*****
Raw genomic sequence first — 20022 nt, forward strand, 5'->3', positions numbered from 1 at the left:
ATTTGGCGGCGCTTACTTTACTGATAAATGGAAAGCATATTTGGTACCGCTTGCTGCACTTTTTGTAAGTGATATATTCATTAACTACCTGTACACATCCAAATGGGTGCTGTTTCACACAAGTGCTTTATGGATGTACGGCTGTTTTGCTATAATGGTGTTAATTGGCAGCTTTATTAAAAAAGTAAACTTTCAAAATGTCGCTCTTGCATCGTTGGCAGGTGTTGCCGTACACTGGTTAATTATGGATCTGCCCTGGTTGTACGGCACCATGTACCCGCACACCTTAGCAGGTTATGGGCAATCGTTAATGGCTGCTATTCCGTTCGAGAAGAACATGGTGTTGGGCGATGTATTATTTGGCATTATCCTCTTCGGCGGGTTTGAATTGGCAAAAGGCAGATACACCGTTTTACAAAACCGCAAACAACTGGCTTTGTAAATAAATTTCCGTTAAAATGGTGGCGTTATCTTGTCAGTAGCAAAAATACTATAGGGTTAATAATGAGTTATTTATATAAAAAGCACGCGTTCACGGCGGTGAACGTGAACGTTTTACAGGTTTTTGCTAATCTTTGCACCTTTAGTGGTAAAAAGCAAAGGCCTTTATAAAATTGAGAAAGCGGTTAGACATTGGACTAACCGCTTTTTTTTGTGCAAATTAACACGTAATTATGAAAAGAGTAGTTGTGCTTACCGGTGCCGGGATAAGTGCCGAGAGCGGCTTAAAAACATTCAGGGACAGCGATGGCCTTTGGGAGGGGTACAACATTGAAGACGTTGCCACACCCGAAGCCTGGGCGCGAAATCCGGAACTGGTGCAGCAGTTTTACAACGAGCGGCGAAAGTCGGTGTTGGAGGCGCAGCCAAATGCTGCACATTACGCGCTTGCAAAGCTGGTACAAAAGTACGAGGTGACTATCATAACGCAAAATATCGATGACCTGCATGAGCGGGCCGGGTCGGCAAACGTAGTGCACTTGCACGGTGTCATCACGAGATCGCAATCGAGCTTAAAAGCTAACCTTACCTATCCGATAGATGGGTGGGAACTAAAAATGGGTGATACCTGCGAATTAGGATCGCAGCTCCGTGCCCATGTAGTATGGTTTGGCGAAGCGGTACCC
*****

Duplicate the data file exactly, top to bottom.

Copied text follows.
Raw genomic sequence first — 20022 nt, forward strand, 5'->3', positions numbered from 1 at the left:
ATTTGGCGGCGCTTACTTTACTGATAAATGGAAAGCATATTTGGTACCGCTTGCTGCACTTTTTGTAAGTGATATATTCATTAACTACCTGTACACATCCAAATGGGTGCTGTTTCACACAAGTGCTTTATGGATGTACGGCTGTTTTGCTATAATGGTGTTAATTGGCAGCTTTATTAAAAAAGTAAACTTTCAAAATGTCGCTCTTGCATCGTTGGCAGGTGTTGCCGTACACTGGTTAATTATGGATCTGCCCTGGTTGTACGGCACCATGTACCCGCACACCTTAGCAGGTTATGGGCAATCGTTAATGGCTGCTATTCCGTTCGAGAAGAACATGGTGTTGGGCGATGTATTATTTGGCATTATCCTCTTCGGCGGGTTTGAATTGGCAAAAGGCAGATACACCGTTTTACAAAACCGCAAACAACTGGCTTTGTAAATAAATTTCCGTTAAAATGGTGGCGTTATCTTGTCAGTAGCAAAAATACTATAGGGTTAATAATGAGTTATTTATATAAAAAGCACGCGTTCACGGCGGTGAACGTGAACGTTTTACAGGTTTTTGCTAATCTTTGCACCTTTAGTGGTAAAAAGCAAAGGCCTTTATAAAATTGAGAAAGCGGTTAGACATTGGACTAACCGCTTTTTTTTGTGCAAATTAACACGTAATTATGAAAAGAGTAGTTGTGCTTACCGGTGCCGGGATAAGTGCCGAGAGCGGCTTAAAAACATTCAGGGACAGCGATGGCCTTTGGGAGGGGTACAACATTGAAGACGTTGCCACACCCGAAGCCTGGGCGCGAAATCCGGAACTGGTGCAGCAGTTTTACAACGAGCGGCGAAAGTCGGTGTTGGAGGCGCAGCCAAATGCTGCACATTACGCGCTTGCAAAGCTGGTACAAAAGTACGAGGTGACTATCATAACGCAAAATATCGATGACCTGCATGAGCGGGCCGGGTCGGCAAACGTAGTGCACTTGCACGGTGTCATCACGAGATCGCAATCGAGCTTAAAAGCTAACCTTACCTATCCGATAGATGGGTGGGAACTAAAAATGGGTGATACCTGCGAATTAGGATCGCAGCTCCGTGCCCATGTAGTATGGTTTGGCGAAGCGGTACCC